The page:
4. Clouds. I would probably be not too far from truth if I say that clouds have been the most amazing sight I have been seeing in New Zealand. They fly low and high, multilevel. The low ones are often extremely fast, like a smoke of a fire under high winds. They are so close that you feel you can touch them and sometimes they do envelope you, but even then, through them you see the next layers above moving fast and slow. You see them climbing up the mountains and then slowly rolling down over the cols into the valleys like gigantic waterfalls. And they are not just grey and white. The low sun during the slow dawns and dusks colors each layer differently so some are colored from above and some from below and sometimes you are on the hill in between and see both sides turning purple and violet and rose and yellow and magenta and all the other color mixes for which I do not have the names. It is interesting that Maoris called themselves "people of the mist". I wonder if that's because of those spectacularly low clowds in these lands. I wish my small camera could capture at least a glimpse of the show. 5. Safety. I always assumed that New Zealand is this kind of paradize where everything is good and all people live happy. But I was alarmed at how many tourist places warn you about cars being broken in on various trailheads. The usual advice is to leave the car in the nearest town and take a shuttle or hitch a ride to a trailhead. This is especially strong on a more heavily populated North Island. I got lucky and nobody have broken in into mine but the park service people told me that in some places it is not safe to leave the car unattended even for a few hours. "Lots of poor people around there" - they told me. I find it sad when "poor" and "thief" becomes synonymous in people's minds.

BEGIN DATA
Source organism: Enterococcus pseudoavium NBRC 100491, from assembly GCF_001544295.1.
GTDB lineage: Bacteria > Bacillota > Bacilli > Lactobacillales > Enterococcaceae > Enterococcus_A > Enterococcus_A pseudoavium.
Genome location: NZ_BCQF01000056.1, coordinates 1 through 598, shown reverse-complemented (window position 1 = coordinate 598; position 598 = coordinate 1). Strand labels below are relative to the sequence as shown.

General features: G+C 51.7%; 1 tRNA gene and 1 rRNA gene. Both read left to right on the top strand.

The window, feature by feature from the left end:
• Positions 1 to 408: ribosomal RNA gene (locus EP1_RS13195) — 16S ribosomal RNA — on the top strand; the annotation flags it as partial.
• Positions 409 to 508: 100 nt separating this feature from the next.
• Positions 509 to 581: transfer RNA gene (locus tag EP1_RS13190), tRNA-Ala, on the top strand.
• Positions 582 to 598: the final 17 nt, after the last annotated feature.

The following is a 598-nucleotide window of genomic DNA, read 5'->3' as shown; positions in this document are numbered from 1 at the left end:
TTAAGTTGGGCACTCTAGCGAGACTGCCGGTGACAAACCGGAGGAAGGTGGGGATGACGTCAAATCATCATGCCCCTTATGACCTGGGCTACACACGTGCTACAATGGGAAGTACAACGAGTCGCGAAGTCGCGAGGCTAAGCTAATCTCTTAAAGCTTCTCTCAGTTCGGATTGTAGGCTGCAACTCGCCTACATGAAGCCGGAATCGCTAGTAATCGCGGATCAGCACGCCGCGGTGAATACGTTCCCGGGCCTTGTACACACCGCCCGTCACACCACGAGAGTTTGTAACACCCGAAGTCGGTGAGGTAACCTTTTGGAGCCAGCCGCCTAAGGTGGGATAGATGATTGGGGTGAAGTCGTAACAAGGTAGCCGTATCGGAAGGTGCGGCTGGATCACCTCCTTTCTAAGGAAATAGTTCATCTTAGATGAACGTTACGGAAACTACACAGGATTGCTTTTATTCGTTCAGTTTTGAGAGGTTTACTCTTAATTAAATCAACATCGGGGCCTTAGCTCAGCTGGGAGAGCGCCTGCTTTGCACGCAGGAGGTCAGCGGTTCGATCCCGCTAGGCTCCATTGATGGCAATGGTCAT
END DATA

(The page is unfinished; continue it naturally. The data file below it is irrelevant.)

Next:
6. Queen on the coins. The coins in New Zealand have the portrait of the Queen of England. What I found amazing though, is that they keep the image updated according to the Queen's age. So on the coins from 1970 the queen is really young, then in the 80s you get a more matyre image, then in the 90s she is an older lady and on the coins from 2002 she is pretty old. I noticed this on my second day in NZ, and I showed it to a few New Zealanders. Many of them have never noticed this fact.